Having worked on the agency and client side, I can identify several pain points that are universal for many marketers of consumer technology products today. In this blog I will explore a few of these issues as they relate to selling product at a brick-and-mortar store.
Pain Point 1: Store sales reps don’t know my product’s features and benefits.
I often go to my clients main retailers and act as if I’m shopping for their product. I’ve had many experiences when the sales rep tries to steer me towards another product that is easier for them to sell. I have also had them literally make up facts on the fly. The good news is, most saavy retailers understand they must train their sales staff or they WILL lose business. Personally, I think every retailer needs to provide their sales staff with a tablet so that product information is easily accessible. In addition, educate members on the sales staff to be category experts. What can a manufacturer do to facilitate this process? If you have the bandwidth, have your sales staff visit retail outlets as often as possible. Offer 0nline training with an incentive if the sales representative completes the course. Also, arm the retail sales representatives with easy to access product information. Often times producing material for this audience is an afterthought.
Pain Point 2: It is hard for my product to stand out in a crowded environment.
Whether you sell a product in an independent retail channel or a big box store, it it hard to stand out. The smaller store may not be merchandised well and the big box store homogenizes the experience to cut down on clutter. Neither of these things helps your brand stand out or make it easier to communicate your product’s key features. If you have the money, purchasing an endcap display can help. The least expensive way for your product to stand out is your package. Spend time and attention on your product package design. It is your silent sales person and it is the one place where you can control you brand message. Here is a previous blog talking about this topic:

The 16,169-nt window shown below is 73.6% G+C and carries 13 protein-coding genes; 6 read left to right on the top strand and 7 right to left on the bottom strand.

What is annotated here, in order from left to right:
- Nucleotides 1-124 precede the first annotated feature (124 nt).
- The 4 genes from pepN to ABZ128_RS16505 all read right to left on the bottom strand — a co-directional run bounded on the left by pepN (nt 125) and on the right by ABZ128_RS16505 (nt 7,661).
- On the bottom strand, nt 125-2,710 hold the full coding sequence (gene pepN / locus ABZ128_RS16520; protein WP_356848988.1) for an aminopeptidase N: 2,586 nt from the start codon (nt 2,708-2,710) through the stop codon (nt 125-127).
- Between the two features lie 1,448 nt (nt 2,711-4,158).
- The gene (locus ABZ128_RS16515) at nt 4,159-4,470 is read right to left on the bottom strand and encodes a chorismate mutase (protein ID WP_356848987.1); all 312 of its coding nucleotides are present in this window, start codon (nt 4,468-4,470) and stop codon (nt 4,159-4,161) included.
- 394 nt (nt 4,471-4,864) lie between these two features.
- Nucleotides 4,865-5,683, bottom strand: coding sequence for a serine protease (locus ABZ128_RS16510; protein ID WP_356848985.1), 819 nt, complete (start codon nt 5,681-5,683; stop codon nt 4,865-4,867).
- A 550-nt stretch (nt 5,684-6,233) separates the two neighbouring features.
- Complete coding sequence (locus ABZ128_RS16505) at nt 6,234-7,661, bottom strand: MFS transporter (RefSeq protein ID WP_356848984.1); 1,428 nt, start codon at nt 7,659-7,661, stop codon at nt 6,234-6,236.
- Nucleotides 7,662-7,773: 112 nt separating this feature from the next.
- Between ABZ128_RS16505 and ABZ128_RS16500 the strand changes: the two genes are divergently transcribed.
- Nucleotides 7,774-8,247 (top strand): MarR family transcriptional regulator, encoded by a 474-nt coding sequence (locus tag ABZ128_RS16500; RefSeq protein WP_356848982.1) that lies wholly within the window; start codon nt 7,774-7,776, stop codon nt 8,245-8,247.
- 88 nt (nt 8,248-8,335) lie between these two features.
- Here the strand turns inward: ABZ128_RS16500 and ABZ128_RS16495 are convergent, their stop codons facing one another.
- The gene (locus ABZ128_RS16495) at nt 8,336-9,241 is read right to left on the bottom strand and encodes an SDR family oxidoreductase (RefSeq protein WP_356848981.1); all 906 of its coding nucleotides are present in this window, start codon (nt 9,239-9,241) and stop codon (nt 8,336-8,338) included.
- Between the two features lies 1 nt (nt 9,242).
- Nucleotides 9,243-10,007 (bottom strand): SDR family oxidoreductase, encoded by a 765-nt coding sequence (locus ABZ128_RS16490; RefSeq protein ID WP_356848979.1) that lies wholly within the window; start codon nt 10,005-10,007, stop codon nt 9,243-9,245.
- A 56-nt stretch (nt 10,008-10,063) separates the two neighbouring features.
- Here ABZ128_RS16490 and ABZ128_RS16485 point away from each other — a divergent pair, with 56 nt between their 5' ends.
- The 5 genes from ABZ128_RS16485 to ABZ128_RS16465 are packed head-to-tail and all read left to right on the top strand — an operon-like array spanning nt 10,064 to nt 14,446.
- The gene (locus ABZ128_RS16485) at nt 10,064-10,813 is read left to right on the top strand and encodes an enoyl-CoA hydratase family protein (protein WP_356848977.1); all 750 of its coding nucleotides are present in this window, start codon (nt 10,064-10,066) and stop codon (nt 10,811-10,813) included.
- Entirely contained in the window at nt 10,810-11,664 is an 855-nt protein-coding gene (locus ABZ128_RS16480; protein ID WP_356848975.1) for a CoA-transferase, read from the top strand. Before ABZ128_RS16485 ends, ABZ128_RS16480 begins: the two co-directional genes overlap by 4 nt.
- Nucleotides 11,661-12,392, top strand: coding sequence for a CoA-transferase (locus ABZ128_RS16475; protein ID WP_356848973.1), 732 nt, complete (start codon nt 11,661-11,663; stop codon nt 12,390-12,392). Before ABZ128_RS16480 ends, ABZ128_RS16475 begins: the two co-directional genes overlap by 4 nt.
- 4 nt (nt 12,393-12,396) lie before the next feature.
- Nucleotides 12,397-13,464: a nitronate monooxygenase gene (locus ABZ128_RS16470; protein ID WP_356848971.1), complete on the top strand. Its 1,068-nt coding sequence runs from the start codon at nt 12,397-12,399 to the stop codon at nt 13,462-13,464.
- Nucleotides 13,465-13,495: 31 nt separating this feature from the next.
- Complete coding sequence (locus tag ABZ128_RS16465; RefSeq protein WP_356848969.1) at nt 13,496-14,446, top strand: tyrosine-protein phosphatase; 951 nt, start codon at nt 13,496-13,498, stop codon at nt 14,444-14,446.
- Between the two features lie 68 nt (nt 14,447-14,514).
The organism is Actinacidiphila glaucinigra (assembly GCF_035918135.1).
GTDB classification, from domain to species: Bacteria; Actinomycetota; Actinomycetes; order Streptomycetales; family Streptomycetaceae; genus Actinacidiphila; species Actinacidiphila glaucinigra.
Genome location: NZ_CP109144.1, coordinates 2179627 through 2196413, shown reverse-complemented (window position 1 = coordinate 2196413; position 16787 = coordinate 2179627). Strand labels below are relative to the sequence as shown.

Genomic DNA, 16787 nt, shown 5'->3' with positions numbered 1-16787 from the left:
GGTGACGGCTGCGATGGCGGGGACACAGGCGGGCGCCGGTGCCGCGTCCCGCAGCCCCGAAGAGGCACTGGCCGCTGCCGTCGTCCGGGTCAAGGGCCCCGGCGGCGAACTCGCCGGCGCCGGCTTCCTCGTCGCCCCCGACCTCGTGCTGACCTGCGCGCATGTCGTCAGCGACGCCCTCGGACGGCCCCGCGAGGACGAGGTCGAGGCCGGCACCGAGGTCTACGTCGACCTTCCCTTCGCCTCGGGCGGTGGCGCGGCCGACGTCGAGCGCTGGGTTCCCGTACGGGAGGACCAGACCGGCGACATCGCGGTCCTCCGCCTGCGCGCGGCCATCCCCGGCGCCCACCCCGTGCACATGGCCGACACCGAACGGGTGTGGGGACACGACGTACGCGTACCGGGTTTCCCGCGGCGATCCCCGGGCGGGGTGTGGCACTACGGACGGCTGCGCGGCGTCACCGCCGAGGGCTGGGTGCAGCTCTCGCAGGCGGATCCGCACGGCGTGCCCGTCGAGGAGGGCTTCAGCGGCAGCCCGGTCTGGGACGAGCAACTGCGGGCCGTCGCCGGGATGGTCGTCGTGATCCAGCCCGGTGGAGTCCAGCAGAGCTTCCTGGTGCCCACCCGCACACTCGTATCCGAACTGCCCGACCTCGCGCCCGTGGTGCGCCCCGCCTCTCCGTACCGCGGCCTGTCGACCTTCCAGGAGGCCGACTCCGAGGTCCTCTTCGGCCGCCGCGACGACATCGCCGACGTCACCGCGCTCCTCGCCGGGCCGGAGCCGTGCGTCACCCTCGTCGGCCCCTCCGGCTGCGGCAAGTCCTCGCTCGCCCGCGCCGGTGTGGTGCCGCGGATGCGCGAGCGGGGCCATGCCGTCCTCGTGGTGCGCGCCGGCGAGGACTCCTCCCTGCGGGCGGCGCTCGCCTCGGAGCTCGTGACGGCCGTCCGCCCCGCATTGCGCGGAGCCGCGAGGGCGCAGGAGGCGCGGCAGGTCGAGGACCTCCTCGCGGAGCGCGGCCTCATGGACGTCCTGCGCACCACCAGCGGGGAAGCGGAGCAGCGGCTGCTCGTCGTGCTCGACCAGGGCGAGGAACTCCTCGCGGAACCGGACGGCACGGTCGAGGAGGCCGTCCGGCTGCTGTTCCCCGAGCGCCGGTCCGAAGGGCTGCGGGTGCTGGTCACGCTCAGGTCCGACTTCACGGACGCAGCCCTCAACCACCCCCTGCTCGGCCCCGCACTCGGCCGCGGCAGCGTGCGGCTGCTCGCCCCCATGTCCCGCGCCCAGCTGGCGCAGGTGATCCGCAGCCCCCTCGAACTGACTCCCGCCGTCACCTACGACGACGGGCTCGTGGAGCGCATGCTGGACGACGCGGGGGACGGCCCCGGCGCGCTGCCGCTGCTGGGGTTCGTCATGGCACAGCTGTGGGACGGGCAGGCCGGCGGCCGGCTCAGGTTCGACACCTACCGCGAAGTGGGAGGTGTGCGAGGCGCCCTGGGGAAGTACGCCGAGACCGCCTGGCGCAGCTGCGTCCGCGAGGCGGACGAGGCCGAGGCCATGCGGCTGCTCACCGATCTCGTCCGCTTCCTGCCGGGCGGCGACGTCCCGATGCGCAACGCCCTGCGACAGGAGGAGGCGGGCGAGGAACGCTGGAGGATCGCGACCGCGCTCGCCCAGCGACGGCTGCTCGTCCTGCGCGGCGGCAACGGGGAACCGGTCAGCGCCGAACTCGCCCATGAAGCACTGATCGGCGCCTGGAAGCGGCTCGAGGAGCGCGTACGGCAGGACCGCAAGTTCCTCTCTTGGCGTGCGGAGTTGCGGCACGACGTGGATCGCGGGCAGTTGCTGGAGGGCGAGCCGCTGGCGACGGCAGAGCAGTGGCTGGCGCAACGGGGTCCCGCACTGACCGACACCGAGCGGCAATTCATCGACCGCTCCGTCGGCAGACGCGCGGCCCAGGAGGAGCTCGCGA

Pain Point 3: There is nothing I can do to stop showrooming.
Showrooming is a fact of life; but so is webrooming. Customers may start their shopping journey online and purchase in-store because they want instant gratification. They do however go in store and use their mobile phone to shop for a better price and look for reviews. The good news is, many retailers are trying to combat this for you by matching prices they find online while shopping in store. Here are a couple of articles on how brick-and-mortar stores combat showrooming:
What can brands do to help combat showrooming? Start by joining the “retailtainment” bandwagon. Send your sales reps to stores to demo your product and engage with customers. Make their trip to the store worth their while and use the opportunity to gain more insight into your customers.
Pain Point 4: Our displays aren’t put up or are set up incorrectly
In-store point-of-purchase materials are a great marketing tool but they are expensive to design and produce. Once they have been mailed to your retailers you cross your fingers and hope they arrive safely, are given to the right person and that they are set up properly. Of course the best way to insure the displays are put up correctly is to hire a detailing company that goes in to each store and sets up the displays—this comes at a steep cost. If your company’s sales reps visit individual stores, they can make sure the display is properly set up. I personally would advise including a well thought out and designed instruction sheet on how to set up the display. If you use one of the larger display companies to manufacture the display, they will have a toll free #800 for the person who sets up the display to call if parts are missing. Another good way to supply instructions is through a QR code. You can show a video of the display being set up or provide a PDF of the instructions. Finally, and I learned this from a bad experience, have the box(es) the display is sent in properly labeled per the retailers guidelines.